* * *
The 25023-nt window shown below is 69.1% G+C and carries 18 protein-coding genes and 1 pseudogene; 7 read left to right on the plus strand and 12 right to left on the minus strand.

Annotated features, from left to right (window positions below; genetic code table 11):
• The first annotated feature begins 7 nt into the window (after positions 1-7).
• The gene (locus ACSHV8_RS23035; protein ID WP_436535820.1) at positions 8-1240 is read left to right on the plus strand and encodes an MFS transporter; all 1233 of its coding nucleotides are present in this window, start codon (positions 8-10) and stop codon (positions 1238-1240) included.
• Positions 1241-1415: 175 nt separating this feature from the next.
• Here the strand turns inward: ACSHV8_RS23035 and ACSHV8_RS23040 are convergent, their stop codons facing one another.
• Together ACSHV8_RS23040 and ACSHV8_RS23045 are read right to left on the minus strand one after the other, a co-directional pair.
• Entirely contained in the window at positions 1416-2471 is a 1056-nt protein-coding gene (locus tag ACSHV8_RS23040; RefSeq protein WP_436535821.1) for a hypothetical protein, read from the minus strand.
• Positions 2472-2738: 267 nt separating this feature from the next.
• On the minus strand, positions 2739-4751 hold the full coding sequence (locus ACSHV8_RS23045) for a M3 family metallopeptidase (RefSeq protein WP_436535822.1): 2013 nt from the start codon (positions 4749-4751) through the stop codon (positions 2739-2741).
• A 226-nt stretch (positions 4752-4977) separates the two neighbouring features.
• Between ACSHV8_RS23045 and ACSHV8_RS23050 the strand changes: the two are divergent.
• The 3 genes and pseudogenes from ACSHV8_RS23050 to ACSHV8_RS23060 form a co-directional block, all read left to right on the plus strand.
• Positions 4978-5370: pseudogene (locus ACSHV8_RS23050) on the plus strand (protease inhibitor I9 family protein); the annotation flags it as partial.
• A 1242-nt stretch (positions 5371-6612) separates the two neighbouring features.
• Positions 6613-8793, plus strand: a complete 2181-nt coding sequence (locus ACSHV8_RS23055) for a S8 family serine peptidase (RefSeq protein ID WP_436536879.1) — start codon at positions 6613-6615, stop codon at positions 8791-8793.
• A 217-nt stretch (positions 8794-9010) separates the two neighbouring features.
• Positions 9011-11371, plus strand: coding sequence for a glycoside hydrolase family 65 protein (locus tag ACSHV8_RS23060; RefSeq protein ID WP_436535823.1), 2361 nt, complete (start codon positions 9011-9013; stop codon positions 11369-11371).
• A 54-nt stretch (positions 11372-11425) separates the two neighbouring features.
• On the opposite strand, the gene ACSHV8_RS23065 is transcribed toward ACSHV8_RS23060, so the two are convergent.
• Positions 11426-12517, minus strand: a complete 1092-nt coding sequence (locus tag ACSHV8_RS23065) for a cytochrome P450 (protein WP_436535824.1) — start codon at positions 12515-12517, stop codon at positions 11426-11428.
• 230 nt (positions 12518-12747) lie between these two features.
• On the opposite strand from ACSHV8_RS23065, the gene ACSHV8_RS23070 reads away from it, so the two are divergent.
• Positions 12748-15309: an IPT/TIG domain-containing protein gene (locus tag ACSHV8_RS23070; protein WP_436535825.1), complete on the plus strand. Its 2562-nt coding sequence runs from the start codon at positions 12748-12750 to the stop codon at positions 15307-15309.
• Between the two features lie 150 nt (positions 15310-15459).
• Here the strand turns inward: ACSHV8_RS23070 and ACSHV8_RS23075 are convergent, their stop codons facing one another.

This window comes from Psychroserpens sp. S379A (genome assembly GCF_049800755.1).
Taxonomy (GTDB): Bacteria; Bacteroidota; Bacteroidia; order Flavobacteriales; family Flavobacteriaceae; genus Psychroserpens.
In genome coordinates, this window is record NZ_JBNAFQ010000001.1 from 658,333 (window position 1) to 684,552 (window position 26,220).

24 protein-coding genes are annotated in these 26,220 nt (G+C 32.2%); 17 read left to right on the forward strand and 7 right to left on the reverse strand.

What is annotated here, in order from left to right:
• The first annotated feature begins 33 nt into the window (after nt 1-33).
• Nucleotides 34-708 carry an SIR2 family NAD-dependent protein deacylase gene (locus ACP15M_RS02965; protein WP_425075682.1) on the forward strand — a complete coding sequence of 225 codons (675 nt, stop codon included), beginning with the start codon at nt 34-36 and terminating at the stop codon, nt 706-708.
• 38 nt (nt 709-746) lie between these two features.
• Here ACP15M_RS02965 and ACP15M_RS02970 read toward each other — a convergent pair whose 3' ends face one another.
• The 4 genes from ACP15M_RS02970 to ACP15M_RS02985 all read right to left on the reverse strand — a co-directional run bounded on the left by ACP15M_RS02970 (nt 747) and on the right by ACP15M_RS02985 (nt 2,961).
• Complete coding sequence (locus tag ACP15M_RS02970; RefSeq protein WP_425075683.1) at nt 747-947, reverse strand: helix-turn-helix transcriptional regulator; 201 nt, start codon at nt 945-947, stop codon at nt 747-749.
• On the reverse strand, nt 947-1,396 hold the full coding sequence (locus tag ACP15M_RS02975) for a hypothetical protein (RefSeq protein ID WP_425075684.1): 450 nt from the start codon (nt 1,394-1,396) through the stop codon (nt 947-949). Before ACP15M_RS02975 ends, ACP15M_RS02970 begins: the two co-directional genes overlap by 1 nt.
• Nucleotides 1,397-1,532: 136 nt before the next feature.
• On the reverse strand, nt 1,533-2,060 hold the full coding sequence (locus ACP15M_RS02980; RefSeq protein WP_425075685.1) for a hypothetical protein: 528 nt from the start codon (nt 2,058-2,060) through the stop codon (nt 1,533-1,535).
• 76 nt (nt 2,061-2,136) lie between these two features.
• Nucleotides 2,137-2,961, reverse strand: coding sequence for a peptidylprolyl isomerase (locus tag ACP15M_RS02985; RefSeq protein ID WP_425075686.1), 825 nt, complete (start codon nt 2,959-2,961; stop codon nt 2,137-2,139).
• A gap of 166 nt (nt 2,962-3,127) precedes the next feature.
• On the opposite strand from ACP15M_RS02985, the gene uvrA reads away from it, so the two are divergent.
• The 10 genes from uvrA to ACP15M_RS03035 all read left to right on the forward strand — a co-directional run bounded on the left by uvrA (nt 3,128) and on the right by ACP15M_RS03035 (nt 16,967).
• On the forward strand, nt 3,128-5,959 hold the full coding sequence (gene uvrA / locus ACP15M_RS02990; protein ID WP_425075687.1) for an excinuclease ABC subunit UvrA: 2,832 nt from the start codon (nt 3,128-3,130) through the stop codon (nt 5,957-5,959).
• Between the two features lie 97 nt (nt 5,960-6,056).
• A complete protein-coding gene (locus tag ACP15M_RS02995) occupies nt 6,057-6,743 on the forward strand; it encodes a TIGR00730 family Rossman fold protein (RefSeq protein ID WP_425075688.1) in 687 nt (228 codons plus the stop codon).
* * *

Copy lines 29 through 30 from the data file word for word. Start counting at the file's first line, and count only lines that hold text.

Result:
In genome coordinates, this window is record NZ_JBNAFQ010000001.1 from 658,333 (window position 1) to 684,552 (window position 26,220).

24 protein-coding genes are annotated in these 26,220 nt (G+C 32.2%); 17 read left to right on the forward strand and 7 right to left on the reverse strand.